Traditionally, noitaminA shows tend to cater a different audience as an outlet for creativity among other things while holding a good reputation. Although Hourou Musuko brought out the greatness from noitaminA from the Winter 2011 Anime Season, Fractale was a different story. Fractale was an original concept written and directed by Yutaka Yamamoto who has previously directed various shows from Kyoto Animation and most famously Kannagi. Sadly, the show was a tad too ambitious that it collapsed under it’s own weight, which could explain the reason why the show disappoints. (Image Source)
We have to admit that in today’s society, technology plays a big role in our lives. For instance, people rely on their cellphones/smartphones to communicate with others, television for entertainment and of course the Internet. However, there are some works critiquing our over reliance on technology, most notably in Miyazaki’s movies and Miyazaki himself. While Fractale shares the same criticism, it takes it a step further with the impact to society.
With the Fractale System, they take the human reliance to technology a bit further by embedding a chip in the human body. This allows people to interact with doppelgängers, hologram computers, allows for automatic healing among other things. It may seem like a paradise, but don’t let that fool you since a governing body of the system essentially brain washes people to get rid of any possible thoughts of dissent, thus wiping out a person’s individuality. This is one of the primary reasons why the Lost Millennium is waging war against them, in order to break people free from Fractale so they can live normal lives.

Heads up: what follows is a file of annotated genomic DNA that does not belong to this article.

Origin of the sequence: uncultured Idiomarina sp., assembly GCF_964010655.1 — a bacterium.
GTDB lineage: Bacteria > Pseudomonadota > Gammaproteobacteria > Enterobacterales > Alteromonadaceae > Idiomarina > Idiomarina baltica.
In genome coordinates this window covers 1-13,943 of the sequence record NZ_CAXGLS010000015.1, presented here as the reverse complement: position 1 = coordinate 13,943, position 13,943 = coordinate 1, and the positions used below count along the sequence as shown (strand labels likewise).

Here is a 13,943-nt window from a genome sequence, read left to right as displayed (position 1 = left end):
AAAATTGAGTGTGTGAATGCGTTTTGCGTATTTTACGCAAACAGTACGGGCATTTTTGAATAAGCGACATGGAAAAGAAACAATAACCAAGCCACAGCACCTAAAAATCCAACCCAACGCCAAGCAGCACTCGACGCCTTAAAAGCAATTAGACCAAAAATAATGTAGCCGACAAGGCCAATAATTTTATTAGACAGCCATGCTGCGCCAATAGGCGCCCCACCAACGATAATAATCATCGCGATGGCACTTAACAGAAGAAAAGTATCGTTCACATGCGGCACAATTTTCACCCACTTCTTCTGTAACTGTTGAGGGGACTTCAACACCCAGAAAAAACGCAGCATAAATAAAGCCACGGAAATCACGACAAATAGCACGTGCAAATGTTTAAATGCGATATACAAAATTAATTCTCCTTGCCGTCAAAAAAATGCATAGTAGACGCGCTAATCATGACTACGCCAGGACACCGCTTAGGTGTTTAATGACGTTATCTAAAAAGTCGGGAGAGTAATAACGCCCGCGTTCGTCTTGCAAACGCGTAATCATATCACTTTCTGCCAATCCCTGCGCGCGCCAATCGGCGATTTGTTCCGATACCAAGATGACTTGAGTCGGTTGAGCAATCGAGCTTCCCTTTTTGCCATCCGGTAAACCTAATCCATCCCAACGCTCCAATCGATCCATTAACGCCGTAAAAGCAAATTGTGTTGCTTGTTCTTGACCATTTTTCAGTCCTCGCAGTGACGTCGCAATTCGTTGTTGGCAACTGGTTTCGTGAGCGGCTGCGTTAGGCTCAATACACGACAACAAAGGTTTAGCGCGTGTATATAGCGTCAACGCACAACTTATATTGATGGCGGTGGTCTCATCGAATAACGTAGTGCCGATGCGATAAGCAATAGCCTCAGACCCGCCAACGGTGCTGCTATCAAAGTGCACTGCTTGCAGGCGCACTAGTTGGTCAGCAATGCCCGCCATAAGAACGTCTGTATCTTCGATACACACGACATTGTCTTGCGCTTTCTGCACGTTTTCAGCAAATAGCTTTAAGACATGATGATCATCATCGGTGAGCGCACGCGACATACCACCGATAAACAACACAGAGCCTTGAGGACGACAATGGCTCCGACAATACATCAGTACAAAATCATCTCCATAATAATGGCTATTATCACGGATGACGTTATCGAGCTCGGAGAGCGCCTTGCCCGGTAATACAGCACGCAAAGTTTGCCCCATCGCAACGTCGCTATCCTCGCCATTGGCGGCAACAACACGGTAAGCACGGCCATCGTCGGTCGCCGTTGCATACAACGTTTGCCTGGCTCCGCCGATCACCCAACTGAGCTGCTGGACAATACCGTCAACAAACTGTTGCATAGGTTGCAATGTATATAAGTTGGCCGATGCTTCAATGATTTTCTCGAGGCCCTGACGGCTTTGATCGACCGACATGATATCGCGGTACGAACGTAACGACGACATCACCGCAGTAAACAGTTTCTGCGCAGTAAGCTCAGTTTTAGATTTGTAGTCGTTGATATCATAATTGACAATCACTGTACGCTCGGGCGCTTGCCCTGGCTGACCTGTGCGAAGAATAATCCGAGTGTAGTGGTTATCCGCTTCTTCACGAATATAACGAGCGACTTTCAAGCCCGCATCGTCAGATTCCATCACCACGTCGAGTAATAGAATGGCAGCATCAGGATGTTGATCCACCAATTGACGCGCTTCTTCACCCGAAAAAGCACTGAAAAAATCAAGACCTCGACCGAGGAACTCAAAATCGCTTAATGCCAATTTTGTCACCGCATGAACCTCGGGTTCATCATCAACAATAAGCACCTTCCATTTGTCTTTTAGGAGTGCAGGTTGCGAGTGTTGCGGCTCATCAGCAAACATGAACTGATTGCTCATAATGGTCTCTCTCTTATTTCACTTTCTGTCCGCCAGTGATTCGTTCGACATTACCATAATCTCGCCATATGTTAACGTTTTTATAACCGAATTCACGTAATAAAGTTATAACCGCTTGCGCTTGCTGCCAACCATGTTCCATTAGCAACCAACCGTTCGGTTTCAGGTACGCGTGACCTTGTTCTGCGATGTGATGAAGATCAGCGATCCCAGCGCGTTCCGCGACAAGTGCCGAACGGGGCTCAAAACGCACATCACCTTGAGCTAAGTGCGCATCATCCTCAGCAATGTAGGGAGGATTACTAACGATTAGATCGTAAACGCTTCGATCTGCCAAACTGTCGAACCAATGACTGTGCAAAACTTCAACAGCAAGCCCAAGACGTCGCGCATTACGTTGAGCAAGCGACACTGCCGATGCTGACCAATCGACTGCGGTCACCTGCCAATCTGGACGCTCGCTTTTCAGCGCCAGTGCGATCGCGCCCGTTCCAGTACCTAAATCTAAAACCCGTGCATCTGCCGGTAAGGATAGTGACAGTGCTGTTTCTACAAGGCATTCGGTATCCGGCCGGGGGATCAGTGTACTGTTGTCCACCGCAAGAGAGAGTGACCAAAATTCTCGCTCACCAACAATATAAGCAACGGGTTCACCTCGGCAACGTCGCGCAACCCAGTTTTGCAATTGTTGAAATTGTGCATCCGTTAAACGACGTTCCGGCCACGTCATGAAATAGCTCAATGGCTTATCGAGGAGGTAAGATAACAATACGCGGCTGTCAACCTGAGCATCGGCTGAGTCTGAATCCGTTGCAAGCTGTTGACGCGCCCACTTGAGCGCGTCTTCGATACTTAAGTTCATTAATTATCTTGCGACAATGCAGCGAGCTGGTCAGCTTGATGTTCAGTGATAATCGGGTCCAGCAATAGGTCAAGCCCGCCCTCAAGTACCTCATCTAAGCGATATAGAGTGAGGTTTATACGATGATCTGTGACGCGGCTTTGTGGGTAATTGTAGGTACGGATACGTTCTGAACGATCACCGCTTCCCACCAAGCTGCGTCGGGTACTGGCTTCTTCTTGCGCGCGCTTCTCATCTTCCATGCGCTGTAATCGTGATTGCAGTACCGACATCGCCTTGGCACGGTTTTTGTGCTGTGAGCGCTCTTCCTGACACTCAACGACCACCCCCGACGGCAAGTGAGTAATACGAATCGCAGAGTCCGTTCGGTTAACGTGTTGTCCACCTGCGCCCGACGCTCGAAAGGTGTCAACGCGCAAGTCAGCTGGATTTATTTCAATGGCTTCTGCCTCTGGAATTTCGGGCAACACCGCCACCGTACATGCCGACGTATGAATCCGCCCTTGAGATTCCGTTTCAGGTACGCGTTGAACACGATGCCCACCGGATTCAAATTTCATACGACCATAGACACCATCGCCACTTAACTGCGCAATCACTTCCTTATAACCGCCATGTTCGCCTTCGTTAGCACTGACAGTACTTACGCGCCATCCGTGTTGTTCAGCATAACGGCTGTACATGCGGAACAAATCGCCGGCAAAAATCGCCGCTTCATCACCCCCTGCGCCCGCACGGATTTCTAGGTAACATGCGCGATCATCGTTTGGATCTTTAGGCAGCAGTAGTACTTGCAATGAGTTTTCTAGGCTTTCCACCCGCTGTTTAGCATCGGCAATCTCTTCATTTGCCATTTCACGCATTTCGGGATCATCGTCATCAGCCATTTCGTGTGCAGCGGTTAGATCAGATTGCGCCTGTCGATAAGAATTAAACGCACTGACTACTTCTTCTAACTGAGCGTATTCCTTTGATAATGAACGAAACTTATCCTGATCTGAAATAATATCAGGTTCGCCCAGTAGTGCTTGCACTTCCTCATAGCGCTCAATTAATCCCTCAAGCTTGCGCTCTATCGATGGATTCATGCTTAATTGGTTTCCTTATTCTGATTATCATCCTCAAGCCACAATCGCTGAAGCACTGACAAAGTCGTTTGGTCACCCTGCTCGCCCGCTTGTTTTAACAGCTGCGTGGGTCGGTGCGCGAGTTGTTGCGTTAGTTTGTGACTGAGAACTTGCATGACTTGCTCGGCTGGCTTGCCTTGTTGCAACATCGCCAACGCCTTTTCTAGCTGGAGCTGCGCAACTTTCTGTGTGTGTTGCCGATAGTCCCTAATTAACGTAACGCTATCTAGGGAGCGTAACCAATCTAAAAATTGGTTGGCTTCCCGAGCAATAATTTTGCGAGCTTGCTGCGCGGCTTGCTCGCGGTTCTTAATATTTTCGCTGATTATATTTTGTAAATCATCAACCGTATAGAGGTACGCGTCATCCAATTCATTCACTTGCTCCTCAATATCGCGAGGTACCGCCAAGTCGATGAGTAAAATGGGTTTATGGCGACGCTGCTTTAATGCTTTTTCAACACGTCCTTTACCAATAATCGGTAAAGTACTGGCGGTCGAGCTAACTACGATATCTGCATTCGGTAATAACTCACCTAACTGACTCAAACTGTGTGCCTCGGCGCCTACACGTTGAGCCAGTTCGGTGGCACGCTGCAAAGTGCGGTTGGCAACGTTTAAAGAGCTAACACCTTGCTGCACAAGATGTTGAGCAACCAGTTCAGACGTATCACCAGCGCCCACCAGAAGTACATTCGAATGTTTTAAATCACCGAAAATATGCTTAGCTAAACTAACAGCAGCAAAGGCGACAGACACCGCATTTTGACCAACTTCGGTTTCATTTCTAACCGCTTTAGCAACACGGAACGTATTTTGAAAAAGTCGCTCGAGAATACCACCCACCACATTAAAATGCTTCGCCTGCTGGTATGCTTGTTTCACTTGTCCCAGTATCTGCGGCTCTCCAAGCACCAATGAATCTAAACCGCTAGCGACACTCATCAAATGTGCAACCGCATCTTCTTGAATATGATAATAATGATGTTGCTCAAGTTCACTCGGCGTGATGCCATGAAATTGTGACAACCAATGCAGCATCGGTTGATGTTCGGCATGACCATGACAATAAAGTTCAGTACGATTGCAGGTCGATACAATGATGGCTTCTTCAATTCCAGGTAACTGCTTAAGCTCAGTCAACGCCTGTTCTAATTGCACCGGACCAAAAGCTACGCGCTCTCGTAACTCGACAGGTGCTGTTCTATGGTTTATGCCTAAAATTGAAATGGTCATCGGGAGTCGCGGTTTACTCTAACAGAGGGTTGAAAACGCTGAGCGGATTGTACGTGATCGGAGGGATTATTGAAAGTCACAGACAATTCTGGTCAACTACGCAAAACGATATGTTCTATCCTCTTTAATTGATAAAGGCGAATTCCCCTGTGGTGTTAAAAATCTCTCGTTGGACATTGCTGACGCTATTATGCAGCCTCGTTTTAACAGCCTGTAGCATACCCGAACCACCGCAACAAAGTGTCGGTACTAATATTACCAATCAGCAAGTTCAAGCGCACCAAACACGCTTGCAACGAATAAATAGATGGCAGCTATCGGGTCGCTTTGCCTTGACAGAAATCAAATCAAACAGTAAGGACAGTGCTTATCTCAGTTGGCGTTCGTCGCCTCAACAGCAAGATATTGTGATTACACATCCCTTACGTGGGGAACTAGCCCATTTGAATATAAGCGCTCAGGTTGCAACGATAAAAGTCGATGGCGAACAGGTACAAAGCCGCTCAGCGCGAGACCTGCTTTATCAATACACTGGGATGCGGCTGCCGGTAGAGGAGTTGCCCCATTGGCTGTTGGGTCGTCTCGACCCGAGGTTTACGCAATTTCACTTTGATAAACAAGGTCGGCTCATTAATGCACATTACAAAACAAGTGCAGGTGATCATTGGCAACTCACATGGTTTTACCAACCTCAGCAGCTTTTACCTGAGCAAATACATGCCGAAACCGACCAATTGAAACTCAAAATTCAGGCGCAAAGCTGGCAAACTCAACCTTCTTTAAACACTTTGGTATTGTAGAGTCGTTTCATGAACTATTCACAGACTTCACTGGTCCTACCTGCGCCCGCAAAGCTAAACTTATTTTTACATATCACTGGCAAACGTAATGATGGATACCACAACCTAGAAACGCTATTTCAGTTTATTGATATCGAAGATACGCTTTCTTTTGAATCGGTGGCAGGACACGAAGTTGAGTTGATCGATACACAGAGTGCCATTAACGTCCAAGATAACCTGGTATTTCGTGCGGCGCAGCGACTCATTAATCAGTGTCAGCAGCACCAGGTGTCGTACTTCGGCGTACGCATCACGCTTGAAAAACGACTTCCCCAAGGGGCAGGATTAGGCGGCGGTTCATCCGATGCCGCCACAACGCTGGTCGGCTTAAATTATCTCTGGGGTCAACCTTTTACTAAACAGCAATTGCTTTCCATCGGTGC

Even though the system had several interesting aspects, it was never explained in full detail. Sure they covered some of the important aspects of Fractale such as dead zones, mind control and of course a city of paradise that relies solely on it, but everything else is never fully explained like how it impacted society. Instead, the show focuses more on the relationship between Clain, Phryne and Nessa while the Lost Millennium blows crap up. Even with the reset of Fractale in the final episode, I still felt that the glass was still half empty. Society remained the same without the temple, except more people are gradually transitioning back to normal lives. This disappointed me since I felt that Yamamoto could have done more, but ran out of time.
Lastly, the characters Fractale were simply half-baked and weak. Clain who may look like the ideal main character that represents an average person is simply too shy and nervous as shown through his love towards Phyrne and not escaping until the last minute with Nessa when they are held hostage in the hidden city. To make matters worse, Enri calls him a pervert several times that it feels clichéd and bothersome. On the other hand, Phryne’s character is barely developed considering her sexual abuse in the past and she is only half of the key. I think she only existed merely for the shock value when she goes skinny-dipping and Clain applying cream on her naked body. Because of this reason, Nessa takes a greater role, as she is Phryne’s younger self, which is still pure. While she is cute and endearing, she can become very annoying, especially when she got mad and messed with the airship in Episode 4. As for the other characters, I don’t find them particularly interesting, because they don’t get much screen time to develop any impact.
In the end, Fractale while having some great animation was a very disappointing and incomplete concept. The show in general had many flaws, but it also had a few enjoyable and interesting moments like in Episode 6 for instance with Clain’s father. If the show focused more on the societal aspect with Fractale like this, it would have been a fulfilling experience. Nevertheless, Fractale may not be the worst noitaminA ever, but this failure has definitely taken a hit on Yutaka Yamamoto’s self-esteem. Hopefully he can recover from his failures so he can go back to directing better shows.
Overall Series Rating: 7.0/10, C, Average